Lastly, a typical CrossFit session ends with a cooldown or mobility session, in which you stretch following the high-intensity part of the workout. For instance, after a "grippy" workout, like pull-ups or jumping rope, you may do a series of forearm stretches. The American Heart Association reports that stretching after working out prevents lactic acid from building up in your muscles. Lactic acid buildup often leads to muscle cramping.

The Benefits of CrossFit

"Whether your fitness goal is to help you maintain your current fitness level, get just 1% fitter, lose weight, do a pull-up, or be able to lift a certain weight, CrossFit can help you reach it," said Kyra Williams, a professional CrossFit athlete, and personal trainer.

Some research supports CrossFit's effectiveness. In a study published in 2013 in ACE ProSource, exercise physiologists out of the University of Wisconsin–La Crosse found that women who performed two different WODs burned over 12 calories per minute and maintained an elevated heart rate throughout the entire session.

CrossFit can also have positive effects on mental and emotional health.

"It teaches people that they are capable of more than they think. Gaining mental toughness and pushing yourself to new heights in a CrossFit class can trickle down to other parts of your life and give you the confidence to tackle the unknown," mentioned Gustin.

There's also a community aspect of CrossFit. Sure, you could do a workout by yourself, but part of the magic happens inside the box, explained Clint Fisher, co-owner and general manager of CrossFit Charleston in S.C., where he also coaches CrossFit athletes.

"There is just something that happens when you get like-minded people in the same room. You lift each other up. You become a family," said Fisher.

Will I Get Injured if I Try CrossFit?

Despite gruesome stories you may have heard, the risk of injuries during CrossFit sessions is not higher than in any other type of workout.

In a study published in 2018 in the Orthopaedic Journal of Sports Medicine, researchers found CrossFit training to be safe. The researchers acknowledged that people often raise questions about high-intensity conditioning, like CrossFit. However, after conducting a four-year analysis studying the number of injuries among CrossFit athletes, the researchers found that their evidence did not support those concerns.

For example, consider rhabdomyolysis (rhabdo, for short). According to the Centers for Disease Control and Prevention (CDC), rhabdo is a condition that causes muscle tissue to break down so severely that it damages the heart and kidneys and is a risk for any high-intensity workouts.

However, it's no more common in CrossFit than in any other workout, claimed Lipson. Plus, you can take steps to avoid rhabdo—including smart coaching and thoughtful programming, Lipson also advised listening to your body and building up workout intensity gradually.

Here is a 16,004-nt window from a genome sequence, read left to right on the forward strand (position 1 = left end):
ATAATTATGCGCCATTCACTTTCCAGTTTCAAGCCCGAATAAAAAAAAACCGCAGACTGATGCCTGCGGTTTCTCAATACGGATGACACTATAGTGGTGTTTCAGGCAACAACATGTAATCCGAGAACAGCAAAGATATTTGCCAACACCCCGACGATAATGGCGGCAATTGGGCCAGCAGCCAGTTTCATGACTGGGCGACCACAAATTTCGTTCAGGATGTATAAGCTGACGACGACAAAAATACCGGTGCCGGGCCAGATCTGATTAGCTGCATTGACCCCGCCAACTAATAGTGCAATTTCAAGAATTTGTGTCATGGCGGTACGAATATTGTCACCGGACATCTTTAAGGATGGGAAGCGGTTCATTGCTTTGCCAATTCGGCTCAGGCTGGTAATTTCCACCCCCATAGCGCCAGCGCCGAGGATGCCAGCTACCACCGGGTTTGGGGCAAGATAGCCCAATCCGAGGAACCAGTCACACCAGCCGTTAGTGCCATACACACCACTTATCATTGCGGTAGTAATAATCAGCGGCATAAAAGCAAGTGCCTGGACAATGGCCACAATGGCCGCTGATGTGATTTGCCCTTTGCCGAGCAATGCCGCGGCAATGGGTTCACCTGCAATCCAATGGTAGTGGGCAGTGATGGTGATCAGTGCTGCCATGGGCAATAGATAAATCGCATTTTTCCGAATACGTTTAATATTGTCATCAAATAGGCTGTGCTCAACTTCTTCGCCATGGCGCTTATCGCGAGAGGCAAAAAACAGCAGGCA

So, How Do I Know if CrossFit Is for Me?

It's possible that you've previously heard CrossFit athletes swear the workout is everyone. Well, it turns out that, according to those athletes, it truly is for people of any gender and age or at any stage of their lives.

"We have former football players working out with people in their 70s and 80s and new moms," explained Lipson.

CrossFit sessions appeal to all different types of people. That is because while every WOD has suggested weights and movements, the majority of CrossFit boxes promote a practice called scaling.

"Scaling allows anyone to complete the same workout simply by altering the weights and movements based on the athlete's ability in order to produce the same level of intensity," explained Carvajal.

For example, suppose a WOD calls for 50 repetitions of toes to bar (touching your toes to your hands while hanging from a pull-up bar). The coach might ask one person to scale the repetitions down to 25 while another person touches their knees to their elbows.

How to Get Start CrossFit Training

First, check the official CrossFit affiliate map to find a box near you. Then, do some research.

"Most gyms will have the coaches' credentials on their website. The more certifications and accolades, the better," explained Carvajal.

But credentials aren't everything. A coach's leadership style, communication skills, and emphasis on form and safety in class are what Wagner said matter most.

"You should find a place that you personally feel comfortable getting all your questions answered," added Wagner

And don't be afraid to shop around to find your perfect box.

"Every box has a different community and vibe," mentioned Lipson. "Some are younger, some are older. Some are more competitive, while others have a more community vibe."

So, if you're not vibing with one particular CrossFit space, try another. And once you find a box, the only real way to know if you like CrossFit is to try it.